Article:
Pender County Schools addresses confusion over $177.7 million bond funding request
BURGAW, N.C. (WECT) - A misunderstanding by Pender County Schools (PCS) Superintendent Steven Hill about the need for a presentation to accompany a multi-million dollar bond request created some confusion among Pender County commissioners at a meeting on Monday.
The Pender-Topsail Post & Voice posted an article Thursday, May 19 about the School Board’s bond request for $177.7 million, with a sub-heading that said, “BOC miffed no school officials attended meeting”.
The article describes commissioners’ disappointment with PCS and Superintendent Hill for not being at the meeting to present the bond request.
According to the PCS public information officer, the school board admits the oversight and wants to clarify the error was unintentional.
“This was an unfortunate oversight that was not taken lightly which is why we felt transparency was in order — ownership was taken and we look forward to working with the Board on this and future projects.”
In response to the article, the PCS official released the following statement:
The acknowledged representation at the meeting was a misunderstanding by Superintendent Dr. Steven Hill that the meeting in question wasn’t for a public presentation — rather for the commissioners to receive written documentation for review (following the two week information request period prior to public meetings).
Over the last two years local government staff members, school staff members and both boards proactively worked together, without issue, reviewing research of school overpopulation. Together, the collaborative reviewed commissioned studies that examined all avenues for responding to the explosive Pender population growth — a top five in the state for several years. The only solution offered by the demographics study and facility needs assessment was the construction of additional school buildings, the undeniable decision was to support our students and families with a bond referendum.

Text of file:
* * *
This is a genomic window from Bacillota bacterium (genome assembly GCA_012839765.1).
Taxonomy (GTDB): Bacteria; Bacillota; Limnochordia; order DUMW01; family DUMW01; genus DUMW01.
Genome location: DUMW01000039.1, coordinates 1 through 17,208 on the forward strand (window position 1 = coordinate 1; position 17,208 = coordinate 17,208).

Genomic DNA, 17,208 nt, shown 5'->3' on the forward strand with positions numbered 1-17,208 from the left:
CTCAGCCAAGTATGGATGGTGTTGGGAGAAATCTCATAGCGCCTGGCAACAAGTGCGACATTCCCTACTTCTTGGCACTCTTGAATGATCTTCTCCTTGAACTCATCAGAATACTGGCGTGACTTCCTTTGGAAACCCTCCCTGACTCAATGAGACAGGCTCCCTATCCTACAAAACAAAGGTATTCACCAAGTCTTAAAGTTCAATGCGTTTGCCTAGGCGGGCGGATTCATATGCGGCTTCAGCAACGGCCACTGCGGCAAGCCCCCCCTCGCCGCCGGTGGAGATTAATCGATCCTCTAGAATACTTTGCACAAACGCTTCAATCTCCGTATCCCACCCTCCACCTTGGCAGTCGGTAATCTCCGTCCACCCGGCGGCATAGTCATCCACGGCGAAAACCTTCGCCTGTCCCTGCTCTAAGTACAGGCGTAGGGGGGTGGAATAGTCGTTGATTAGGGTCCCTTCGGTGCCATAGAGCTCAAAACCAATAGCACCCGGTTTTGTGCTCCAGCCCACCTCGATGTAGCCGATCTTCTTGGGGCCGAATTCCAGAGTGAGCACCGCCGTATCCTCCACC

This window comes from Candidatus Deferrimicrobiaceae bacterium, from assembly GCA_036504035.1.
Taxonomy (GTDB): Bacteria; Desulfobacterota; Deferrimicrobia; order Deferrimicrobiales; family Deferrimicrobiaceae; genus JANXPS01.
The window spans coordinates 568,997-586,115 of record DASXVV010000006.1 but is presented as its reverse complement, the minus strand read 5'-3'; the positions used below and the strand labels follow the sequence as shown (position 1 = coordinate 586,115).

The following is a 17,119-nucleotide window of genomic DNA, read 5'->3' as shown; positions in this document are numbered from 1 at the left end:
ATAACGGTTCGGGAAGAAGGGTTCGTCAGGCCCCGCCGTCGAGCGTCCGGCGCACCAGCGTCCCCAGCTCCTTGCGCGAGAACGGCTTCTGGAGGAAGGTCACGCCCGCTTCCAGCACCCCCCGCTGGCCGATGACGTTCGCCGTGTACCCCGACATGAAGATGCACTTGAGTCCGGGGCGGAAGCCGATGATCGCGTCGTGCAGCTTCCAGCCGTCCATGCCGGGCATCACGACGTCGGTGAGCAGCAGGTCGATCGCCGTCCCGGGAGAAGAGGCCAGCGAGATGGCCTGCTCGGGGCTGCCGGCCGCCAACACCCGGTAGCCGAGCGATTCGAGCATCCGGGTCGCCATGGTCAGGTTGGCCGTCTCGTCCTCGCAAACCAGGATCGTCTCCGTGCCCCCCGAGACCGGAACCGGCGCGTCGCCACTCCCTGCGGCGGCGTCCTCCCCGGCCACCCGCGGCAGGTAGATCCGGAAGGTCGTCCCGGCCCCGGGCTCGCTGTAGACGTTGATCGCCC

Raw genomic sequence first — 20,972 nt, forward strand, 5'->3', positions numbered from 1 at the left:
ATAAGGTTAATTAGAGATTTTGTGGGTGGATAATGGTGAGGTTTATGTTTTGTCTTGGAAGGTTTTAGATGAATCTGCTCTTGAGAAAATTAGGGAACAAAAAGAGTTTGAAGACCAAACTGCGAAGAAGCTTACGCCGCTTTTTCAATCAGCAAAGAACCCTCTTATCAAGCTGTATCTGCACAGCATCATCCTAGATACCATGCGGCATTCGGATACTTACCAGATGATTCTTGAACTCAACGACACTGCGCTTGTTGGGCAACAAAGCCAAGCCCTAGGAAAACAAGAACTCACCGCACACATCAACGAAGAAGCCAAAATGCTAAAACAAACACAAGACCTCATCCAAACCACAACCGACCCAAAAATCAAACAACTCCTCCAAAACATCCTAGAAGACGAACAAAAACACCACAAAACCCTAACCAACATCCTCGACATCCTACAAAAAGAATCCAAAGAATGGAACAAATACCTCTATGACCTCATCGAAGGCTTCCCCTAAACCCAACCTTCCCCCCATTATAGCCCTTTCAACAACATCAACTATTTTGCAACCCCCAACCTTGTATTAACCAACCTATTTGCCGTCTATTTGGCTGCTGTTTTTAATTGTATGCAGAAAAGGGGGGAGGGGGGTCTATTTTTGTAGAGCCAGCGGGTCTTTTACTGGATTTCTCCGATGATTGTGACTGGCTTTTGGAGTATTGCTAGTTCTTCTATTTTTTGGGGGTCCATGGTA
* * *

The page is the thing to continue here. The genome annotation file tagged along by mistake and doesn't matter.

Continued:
North Carolina Legislation dictates that the responsibility of school construction rests on the shoulders of the local governments. Tax burdens on local citizens should only be considered when there is an absolute need, and during the past two-plus years this need has become very apparent. More and more community members are attending hearings in an effort to slow further housing developments in Pender County. Pender Schools and the School Board are currently and will continue to work with government officials to ensure the best possible facilities for our children.
As Pender County grows, overcrowding in schools is becoming a big problem.
The Town Manager Chad McEwen noted it was necessary for PCS to begin the bond application process because of the limited time frame between now and the November election to complete the necessary steps.
The bond request is for money to fund the building of new schools and for the renovation of existing structures. If, following public hearings, it is approved by the Board of Commissioners, it would likely involve an increase in the county tax rate and that would have to be voted on by the public in November’s election.
Copyright 2022 WECT. All rights reserved.